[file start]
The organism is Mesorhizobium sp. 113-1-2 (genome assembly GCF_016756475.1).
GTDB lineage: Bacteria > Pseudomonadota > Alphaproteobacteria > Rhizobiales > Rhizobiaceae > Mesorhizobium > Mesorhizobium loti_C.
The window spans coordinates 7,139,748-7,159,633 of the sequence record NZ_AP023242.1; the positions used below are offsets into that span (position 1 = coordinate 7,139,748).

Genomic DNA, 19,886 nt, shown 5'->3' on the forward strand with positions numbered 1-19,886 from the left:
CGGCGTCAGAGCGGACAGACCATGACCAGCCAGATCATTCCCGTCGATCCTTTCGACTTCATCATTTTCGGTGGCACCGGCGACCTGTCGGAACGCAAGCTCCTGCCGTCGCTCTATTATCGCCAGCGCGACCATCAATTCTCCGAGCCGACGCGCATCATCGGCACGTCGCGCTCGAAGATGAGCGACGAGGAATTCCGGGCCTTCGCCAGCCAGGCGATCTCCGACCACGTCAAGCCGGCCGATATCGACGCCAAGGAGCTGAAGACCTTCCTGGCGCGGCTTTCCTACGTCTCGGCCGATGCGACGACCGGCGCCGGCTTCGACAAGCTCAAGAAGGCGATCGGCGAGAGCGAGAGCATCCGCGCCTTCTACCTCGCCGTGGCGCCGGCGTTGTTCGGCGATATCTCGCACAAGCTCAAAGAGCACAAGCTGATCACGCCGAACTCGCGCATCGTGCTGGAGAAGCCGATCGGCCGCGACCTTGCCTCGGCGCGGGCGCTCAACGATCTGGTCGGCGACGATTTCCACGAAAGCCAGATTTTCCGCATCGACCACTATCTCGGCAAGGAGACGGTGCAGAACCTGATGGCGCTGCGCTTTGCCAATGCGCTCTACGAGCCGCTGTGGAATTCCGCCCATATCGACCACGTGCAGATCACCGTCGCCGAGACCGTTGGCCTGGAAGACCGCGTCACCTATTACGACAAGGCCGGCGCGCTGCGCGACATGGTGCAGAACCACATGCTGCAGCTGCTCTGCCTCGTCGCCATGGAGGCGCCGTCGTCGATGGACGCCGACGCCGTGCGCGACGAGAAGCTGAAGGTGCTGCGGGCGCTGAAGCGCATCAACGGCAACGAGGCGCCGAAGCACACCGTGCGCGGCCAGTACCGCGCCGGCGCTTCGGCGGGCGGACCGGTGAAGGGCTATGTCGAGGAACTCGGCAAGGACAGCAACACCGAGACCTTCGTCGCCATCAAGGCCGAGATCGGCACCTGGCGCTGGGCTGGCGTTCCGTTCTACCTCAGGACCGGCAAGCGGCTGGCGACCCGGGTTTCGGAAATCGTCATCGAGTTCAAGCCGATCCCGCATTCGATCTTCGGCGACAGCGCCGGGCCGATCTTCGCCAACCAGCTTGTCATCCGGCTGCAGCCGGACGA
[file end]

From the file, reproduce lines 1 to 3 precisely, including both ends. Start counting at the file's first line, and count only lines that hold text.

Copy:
The organism is Mesorhizobium sp. 113-1-2 (genome assembly GCF_016756475.1).
GTDB lineage: Bacteria > Pseudomonadota > Alphaproteobacteria > Rhizobiales > Rhizobiaceae > Mesorhizobium > Mesorhizobium loti_C.
The window spans coordinates 7,139,748-7,159,633 of the sequence record NZ_AP023242.1; the positions used below are offsets into that span (position 1 = coordinate 7,139,748).